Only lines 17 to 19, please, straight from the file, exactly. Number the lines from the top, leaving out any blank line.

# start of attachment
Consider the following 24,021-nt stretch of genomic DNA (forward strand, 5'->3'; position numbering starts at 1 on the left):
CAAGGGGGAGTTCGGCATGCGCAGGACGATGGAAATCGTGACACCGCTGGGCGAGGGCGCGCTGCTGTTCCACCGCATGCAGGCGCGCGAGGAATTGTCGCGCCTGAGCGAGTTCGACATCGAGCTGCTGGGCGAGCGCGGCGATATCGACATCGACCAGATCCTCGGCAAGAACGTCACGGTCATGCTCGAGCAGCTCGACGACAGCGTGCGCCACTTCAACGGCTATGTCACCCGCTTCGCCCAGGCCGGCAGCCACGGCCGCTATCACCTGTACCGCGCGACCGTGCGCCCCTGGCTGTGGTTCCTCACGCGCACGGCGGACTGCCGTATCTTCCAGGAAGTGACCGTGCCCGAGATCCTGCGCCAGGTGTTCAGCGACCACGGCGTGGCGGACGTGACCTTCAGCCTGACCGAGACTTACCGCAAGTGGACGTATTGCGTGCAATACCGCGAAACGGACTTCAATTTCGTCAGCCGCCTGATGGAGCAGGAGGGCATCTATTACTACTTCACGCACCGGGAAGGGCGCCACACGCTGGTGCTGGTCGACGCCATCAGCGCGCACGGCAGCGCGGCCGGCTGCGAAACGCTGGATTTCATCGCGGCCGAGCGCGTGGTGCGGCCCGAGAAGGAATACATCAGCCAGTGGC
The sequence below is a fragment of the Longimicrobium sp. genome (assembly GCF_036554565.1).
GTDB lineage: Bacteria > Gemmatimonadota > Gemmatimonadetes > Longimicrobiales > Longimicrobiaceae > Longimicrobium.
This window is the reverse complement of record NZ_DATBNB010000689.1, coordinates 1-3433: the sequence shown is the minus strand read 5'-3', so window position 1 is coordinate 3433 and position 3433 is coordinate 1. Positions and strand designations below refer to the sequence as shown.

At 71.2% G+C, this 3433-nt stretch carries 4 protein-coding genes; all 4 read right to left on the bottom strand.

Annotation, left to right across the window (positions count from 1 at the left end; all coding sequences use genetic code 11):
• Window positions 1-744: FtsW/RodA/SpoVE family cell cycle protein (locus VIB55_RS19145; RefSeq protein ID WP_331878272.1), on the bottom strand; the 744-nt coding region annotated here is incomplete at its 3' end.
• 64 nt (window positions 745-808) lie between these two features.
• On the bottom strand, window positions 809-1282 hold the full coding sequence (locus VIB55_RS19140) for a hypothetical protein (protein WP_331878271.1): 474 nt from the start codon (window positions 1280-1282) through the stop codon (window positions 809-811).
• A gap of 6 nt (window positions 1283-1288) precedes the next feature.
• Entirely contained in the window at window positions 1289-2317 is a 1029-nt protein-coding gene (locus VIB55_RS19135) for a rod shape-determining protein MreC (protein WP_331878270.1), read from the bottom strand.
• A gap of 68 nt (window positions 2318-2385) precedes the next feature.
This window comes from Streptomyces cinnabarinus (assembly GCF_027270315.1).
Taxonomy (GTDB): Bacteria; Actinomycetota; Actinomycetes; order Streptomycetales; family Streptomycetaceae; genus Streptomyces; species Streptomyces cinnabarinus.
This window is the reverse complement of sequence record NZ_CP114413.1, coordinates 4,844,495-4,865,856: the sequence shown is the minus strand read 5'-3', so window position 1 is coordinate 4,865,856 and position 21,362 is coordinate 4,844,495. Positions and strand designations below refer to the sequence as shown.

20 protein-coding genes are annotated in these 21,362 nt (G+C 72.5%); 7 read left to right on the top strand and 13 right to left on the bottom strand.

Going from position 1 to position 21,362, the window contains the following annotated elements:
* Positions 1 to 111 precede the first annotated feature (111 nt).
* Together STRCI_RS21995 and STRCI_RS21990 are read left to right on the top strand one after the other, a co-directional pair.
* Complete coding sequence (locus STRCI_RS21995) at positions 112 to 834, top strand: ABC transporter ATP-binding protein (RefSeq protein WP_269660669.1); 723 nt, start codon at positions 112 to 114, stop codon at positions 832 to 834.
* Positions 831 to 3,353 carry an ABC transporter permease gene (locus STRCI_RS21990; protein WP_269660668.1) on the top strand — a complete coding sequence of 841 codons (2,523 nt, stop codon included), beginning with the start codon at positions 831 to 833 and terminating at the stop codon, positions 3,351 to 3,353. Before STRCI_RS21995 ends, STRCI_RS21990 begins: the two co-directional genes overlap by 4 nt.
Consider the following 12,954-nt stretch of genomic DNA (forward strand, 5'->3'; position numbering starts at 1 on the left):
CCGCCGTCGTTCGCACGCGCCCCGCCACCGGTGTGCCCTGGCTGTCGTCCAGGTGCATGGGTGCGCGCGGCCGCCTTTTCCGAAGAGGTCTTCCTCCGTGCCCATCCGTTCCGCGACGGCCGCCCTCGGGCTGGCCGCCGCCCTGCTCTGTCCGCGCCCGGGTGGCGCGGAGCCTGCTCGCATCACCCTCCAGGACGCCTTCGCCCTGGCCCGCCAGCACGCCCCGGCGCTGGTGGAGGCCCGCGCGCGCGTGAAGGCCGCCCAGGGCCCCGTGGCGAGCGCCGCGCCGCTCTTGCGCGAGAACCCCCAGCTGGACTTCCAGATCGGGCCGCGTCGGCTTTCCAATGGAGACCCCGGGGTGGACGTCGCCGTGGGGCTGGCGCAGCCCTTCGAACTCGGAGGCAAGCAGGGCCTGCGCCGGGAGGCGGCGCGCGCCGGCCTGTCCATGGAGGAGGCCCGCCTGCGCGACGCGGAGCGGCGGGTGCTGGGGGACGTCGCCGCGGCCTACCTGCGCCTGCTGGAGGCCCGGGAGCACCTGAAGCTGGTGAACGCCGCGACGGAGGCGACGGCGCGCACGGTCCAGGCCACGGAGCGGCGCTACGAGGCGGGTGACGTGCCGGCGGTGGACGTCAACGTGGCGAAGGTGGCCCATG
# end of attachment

20 protein-coding genes are annotated in these 21,362 nt (G+C 72.5%); 7 read left to right on the top strand and 13 right to left on the bottom strand.

Going from position 1 to position 21,362, the window contains the following annotated elements:
* Positions 1 to 111 precede the first annotated feature (111 nt).